Science-policy connections to improve responses to extreme climatic events
(First in a series on "Teaching about scientific and political change in times of crisis")
A Collaborative Exploration (CE) in which participants consider "Science-policy connections to improve responses to extreme climatic events" at the same time as we explore and share emerging theory and research to inform and improve "Teaching about scientific and political change in times of crisis." In particular, we might chew on whether we have working under an outdated progressive imaginary about citizen engagement in science working with developments in social institutions to provide for the welfare of the populace.
- In brief, CEs are an extension of Problem- or Project-Based Learning (PBL) and related approaches to education in which participants address a scenario or case in which the problems are not well defined, shaping their own directions of inquiry and developing their skills as investigators and prospective teachers (in the broadest sense of the word). (For more background, read the prospectus.)
- If you want to know what a CE requires of you, review the expectations and mechanics.
- on hangout for 1 hour each week in late January and February at 11.50am (chosen to match applicant's schedules). The URL for the first hangout will be provided only to those who register (via http://bit.ly/CEApply), which entails making a commitment to attend that 1st session and at least 2 of the other 3 hangouts.
- If you are wondering how to define a meaningful and useful approach to the topic, let us present a scenario for the CE and hope this stimulates you to apply to participate. We will then let CE participants judge for themselves whether their inquiries are relevant.
- Intended outcomes for participants of this CE are of two kinds:
- a) tangible: a precis or thought-piece about theory and research to inform and improve "teaching about scientific and political change in times of crisis"; and
- b) experiential: being impressed at how much can be learned with a small commitment of time using the CE structure to motivate and connect participants.
Applications are sought from teachers, researchers, graduate students, and activists who want to think more about the CE topic in relation to the theme of the series. Newcomers and return participants are welcome.
(Additional CEs in the series: Feb-Mar
Who—at various levels of political organization and decision making—needs to know what kinds of things that different natural and social sciences have learned (or could learn if appropriate short- or long-term research were undertaken) concerning the science-policy connections involved in improving responses to extreme climatic events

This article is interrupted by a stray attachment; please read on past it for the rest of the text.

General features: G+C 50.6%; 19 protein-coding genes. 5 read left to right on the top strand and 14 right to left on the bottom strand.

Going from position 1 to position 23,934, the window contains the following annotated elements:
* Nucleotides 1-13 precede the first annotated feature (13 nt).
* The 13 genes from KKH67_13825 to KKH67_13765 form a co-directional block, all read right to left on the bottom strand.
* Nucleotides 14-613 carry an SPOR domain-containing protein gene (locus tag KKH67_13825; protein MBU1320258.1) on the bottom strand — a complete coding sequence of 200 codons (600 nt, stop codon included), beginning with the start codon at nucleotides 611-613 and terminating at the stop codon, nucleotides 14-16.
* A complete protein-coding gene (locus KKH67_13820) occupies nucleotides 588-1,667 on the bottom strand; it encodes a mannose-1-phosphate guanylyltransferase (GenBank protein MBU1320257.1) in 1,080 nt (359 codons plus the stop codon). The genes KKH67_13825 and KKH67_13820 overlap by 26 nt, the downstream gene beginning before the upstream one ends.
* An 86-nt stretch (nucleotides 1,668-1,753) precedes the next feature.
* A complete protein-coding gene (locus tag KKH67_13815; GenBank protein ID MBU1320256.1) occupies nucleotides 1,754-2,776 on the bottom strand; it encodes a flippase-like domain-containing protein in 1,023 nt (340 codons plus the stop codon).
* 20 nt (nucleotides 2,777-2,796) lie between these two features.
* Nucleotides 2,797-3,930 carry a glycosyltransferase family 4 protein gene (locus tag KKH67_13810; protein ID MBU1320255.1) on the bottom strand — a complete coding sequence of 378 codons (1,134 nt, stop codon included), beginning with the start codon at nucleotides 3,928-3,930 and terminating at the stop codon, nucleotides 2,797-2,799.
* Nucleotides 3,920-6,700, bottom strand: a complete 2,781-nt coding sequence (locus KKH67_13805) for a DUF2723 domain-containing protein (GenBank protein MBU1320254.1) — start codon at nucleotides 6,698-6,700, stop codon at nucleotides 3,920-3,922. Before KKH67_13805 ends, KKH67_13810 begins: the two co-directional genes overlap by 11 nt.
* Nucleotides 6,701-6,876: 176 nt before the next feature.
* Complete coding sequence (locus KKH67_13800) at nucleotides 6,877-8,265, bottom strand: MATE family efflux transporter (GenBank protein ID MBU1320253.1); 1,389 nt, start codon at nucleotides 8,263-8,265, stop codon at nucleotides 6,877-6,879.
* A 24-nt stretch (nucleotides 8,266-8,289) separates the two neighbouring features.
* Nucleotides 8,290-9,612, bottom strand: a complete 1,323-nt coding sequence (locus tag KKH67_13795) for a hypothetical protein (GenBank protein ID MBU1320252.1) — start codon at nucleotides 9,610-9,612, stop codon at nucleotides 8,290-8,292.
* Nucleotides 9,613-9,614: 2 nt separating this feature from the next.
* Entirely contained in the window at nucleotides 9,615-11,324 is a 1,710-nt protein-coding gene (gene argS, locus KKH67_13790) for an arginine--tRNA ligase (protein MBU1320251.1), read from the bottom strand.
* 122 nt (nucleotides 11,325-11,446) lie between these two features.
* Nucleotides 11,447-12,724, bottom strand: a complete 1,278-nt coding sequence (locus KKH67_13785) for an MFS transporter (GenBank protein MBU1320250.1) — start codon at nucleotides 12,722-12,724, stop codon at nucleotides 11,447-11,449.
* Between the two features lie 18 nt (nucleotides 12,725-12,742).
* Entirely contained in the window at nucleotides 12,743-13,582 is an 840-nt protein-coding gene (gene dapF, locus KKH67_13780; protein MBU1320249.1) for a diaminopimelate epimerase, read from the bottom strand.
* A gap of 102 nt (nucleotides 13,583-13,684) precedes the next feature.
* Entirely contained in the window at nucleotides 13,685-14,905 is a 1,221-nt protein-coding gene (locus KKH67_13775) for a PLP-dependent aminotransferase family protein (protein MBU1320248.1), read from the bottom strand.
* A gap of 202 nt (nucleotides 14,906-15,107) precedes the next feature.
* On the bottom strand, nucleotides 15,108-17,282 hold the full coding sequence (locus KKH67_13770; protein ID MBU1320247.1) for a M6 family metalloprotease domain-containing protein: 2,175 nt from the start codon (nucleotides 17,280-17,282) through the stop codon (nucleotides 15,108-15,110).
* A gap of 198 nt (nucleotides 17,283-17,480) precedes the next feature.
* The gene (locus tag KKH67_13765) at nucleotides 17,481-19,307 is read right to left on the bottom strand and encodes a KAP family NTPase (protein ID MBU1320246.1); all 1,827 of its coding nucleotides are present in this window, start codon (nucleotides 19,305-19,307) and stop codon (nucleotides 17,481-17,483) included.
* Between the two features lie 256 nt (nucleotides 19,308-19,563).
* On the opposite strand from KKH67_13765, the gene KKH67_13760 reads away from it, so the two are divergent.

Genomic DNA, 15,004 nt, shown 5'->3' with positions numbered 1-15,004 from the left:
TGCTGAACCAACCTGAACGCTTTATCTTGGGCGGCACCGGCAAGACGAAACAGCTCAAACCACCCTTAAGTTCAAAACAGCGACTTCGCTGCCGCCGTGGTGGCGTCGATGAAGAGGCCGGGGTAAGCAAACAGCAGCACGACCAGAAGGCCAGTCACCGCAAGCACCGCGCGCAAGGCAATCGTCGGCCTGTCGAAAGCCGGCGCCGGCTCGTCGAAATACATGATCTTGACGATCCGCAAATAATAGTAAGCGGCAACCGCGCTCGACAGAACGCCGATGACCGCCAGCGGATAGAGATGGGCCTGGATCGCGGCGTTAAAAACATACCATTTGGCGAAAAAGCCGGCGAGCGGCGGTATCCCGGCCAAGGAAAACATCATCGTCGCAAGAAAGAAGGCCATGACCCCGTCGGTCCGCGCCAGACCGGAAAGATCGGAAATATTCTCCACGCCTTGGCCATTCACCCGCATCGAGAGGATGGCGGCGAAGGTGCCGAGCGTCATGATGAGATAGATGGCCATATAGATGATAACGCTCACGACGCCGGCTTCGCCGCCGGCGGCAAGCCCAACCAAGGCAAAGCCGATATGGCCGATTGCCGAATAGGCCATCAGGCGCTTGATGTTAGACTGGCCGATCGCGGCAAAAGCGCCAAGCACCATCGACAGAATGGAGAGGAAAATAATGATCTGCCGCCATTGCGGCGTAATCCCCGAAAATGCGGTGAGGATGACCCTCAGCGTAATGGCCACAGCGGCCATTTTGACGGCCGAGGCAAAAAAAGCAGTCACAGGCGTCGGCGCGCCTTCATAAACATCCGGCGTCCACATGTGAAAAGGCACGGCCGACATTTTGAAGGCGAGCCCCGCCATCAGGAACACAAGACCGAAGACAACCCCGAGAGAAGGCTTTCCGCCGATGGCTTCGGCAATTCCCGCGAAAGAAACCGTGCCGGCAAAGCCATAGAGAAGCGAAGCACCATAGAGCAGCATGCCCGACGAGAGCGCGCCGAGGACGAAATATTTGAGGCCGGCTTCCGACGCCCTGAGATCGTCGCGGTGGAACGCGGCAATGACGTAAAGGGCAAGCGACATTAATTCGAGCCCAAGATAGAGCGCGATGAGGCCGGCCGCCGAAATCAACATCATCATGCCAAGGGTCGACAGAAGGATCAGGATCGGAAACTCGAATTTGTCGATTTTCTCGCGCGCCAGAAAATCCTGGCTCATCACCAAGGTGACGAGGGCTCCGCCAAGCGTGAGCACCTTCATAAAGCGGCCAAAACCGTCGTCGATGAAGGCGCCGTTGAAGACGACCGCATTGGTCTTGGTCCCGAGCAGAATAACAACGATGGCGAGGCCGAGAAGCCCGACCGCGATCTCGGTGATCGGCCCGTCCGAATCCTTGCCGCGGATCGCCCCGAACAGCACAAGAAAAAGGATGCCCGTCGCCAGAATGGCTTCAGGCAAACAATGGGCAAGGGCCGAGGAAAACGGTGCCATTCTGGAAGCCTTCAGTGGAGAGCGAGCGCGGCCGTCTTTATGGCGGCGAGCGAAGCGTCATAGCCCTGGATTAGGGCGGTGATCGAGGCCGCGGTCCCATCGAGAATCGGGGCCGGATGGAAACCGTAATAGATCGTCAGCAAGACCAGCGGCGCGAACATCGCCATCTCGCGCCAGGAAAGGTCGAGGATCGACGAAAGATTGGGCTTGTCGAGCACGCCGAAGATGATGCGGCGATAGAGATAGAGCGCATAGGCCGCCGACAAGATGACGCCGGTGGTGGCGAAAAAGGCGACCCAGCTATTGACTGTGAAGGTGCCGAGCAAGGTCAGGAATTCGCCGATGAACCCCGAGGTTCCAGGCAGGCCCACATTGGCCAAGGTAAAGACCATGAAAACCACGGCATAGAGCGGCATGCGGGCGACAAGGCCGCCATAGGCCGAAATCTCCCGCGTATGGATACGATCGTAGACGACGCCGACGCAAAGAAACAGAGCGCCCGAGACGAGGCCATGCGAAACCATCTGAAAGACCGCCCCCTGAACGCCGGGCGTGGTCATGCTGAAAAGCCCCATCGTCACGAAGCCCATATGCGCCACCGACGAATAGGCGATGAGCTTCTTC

and how that knowledge can be shaped to influence those people.
For thirty or more years some social scientists have been studying responses to extreme climate events with the premise that useful lessons for policy can be learned even if the trends in overall climate change were not to persist
(Glantz 1989, Taylor and Buttel 1992). Nevertheless,
- While studies and policy analysis in this "Glantzian" mode have been happening (Glantz n.d.), the emphasis has remained on refining the projections and scenarios for a climate change future.
- Resistance in the USA (and in some other countries with governments on the right) to making policy that addresses climate change, coupled with fostering of skepticism about the science of climate change (see Oreskes and Conway’s Merchants of Doubt).
- Discussion of adaptation to climate change has, nevertheless, grown and a market has arisen for insurance against catastrophes.
- International agreements to address climate change have been written and recently most nations have signed on.
- A nationalist reaction against international governance.
- A steep rise in the assets that global corporations hold outside the control of national states.
Imagine we are NOT looking to tackle this whole complex arena of climate change science and politics, but are taking a less confrontational route. After all, people still have to face extreme climate events even if they resist the idea of human-induced climate change, economic measures to reduce greenhouse gas emissions, or international treaties. Similarly, adaptation to long-term changes in sea-level will surely build on or borrow from responses to extreme climate events now and in the near future. This said, we don't have to be naive about the ways that the developments above affect the thinking of political authorities and political groups and thus affect what activists, scholars, and voters have to do to get them interested in learning about responding to extreme climatic events and about how best to bring science into these responses.
Glantz, M. ed. (1989). Societal Responses to Regional Climactic Change: Forecasting by Analogy
. Boulder, CO: Westview Press.
Glantz, M. ed. (n.d.) http://fragilecologies.com/
(viewed 26 Jan. 2016)
Oreskes, N and E. Conway (2010). Merchants of Doubt: How a Handful of Scientists Obscured the Truth on Issues from Tobacco Smoke to Global Warming
New York: Bloomsbury Press
Taylor, P. J. and F. H. Buttel (1992). "How do we know we have global environmental problems? Science and the globalization of environmental discourse." Geoforum 23(3): 405-416.